Each object in this appealing, understated rebus of a show, “I Am No Longer Obsessed with Winning,” was part of Italian-born artist Carlo Ferraris’s exploration of a New York state of mind. Seen from a European slant, including an exhibition title that un-Americanly renounces winning, the pieces demonstrated Ferraris’s particular brand of reverberant sly humor and critique.
There was an upright slowly spinning tire going nowhere, with the word “chump” painted on it—not exactly, it would seem, celebrating the road trip, that national rite of passage. A clear glass dome enshrining scattered cutouts of the word “hallelujah” in optimistic sky blue made an ironic relic out of joy, while another transparent dome housed a pencil with a tip honed to a lethal mightier-than-a-sword point. Suspended in the middle of the gallery was a screen with videos of New York and an accompanying audio piece. One centered on midtown, with its lights, cars, cabs, bikes, trucks, and natives colliding with tourists, cuts back and forth with a hip-hop rhythm.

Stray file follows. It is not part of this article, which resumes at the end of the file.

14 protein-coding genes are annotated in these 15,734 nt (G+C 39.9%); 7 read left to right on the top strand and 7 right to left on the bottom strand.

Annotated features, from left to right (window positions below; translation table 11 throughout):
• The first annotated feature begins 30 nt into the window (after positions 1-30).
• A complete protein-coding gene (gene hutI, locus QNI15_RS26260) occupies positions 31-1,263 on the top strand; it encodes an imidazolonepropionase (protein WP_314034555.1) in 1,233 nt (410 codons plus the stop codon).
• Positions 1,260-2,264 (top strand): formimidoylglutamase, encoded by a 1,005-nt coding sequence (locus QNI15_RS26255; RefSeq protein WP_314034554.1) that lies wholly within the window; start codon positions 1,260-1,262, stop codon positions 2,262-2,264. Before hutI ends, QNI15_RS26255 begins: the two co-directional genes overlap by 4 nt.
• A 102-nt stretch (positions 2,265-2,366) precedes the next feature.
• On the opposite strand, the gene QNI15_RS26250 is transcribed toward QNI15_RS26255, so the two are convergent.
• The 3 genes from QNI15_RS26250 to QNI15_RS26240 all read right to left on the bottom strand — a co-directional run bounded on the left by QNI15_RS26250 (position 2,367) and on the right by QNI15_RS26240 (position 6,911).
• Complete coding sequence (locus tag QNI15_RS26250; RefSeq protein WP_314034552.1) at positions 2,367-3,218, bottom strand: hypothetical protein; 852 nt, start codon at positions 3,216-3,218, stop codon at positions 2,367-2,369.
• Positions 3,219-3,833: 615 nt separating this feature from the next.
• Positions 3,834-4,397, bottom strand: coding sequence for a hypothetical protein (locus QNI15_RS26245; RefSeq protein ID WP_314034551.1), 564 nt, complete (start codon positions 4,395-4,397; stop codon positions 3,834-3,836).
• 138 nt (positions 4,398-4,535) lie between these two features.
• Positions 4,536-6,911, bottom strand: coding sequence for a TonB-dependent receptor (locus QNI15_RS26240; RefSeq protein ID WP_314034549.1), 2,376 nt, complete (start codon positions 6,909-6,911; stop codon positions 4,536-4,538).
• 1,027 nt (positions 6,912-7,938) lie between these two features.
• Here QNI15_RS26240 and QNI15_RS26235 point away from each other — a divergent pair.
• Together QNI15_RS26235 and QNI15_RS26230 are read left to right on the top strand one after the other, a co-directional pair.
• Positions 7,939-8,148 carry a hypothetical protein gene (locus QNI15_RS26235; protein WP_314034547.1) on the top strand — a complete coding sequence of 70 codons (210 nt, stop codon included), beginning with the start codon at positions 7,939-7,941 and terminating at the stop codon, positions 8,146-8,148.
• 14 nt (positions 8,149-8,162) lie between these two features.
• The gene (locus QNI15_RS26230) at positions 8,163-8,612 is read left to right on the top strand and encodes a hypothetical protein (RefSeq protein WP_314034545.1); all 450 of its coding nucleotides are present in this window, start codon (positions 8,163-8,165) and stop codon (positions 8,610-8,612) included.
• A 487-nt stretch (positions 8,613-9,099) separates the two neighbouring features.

On the wall hung A Flat, B Flat, B Sharp (2015), a keyboard above an amplifier that exhales one dissonant chord. And there were several images of the artist in various guises, underscoring the fluidity and proliferation of identities in a tale of sound and curious transformations.
A version of this story originally appeared in the Summer 2015 issue of ARTnews on page 91.